According to Wolfgang Koester
"The dollar is the currency to watch next year for a less exciting – though no less impactful – reason: the likelihood of it strengthening is much higher than weakening, and that appreciation will hurt multinationals that are not prepared. What makes the challenge greater is that the dollar won’t strengthen equally across the board, but will against some currencies that mean quite a bit to corporations."
He goes on to say
"Why is the dollar likely to rise? Because:
- With the appointment of Janet Yellen as the new head of the Federal Reserve, there are expectations of a bit more inflationary environment – the kind of environment that would result in rising interest rates and increased attractiveness of the dollar. Furthermore, the Fed is poised to roll back its bond buying as soon as the economy appears healthy enough to grow on its own. While the Fed kicked that can down the road this year, it can’t do so forever, and most signs point to the economy being healthy enough sometime in 2014.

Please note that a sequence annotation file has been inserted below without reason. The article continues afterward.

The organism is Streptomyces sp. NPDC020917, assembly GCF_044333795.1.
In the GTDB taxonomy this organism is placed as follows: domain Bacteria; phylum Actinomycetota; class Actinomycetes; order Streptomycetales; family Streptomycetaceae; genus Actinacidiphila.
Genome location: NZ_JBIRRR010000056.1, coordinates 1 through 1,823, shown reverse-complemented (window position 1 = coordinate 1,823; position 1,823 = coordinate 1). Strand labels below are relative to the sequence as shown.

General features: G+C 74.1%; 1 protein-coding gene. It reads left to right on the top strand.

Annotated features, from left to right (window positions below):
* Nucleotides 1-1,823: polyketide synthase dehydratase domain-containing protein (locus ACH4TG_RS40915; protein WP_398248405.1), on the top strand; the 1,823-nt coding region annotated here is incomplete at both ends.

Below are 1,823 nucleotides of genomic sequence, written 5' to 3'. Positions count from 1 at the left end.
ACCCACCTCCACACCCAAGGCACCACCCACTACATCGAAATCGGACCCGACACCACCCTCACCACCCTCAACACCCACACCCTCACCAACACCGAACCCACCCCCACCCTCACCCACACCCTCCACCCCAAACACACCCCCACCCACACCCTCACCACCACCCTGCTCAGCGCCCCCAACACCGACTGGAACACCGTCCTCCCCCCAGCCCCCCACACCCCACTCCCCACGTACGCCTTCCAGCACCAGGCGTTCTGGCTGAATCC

- We are not likely to see a stronger euro. While it appears that Europe is emerging from its deep and long recession, the EU is not out of the woods yet; if the euro strengthens significantly, that could stymie the little momentum the economy has. So the European Central Bank will likely do everything it can to keep the euro down.
- Weakness in the yen will continue. Prime Minister Shinzo Abe’s depreciation of the yen to drive Japanese export competitiveness, in an attempt to kickstart the economy, has worked well in the year since it began. The Bank of Japan has articulated a goal of 2% inflation, well above the current levels below 1%."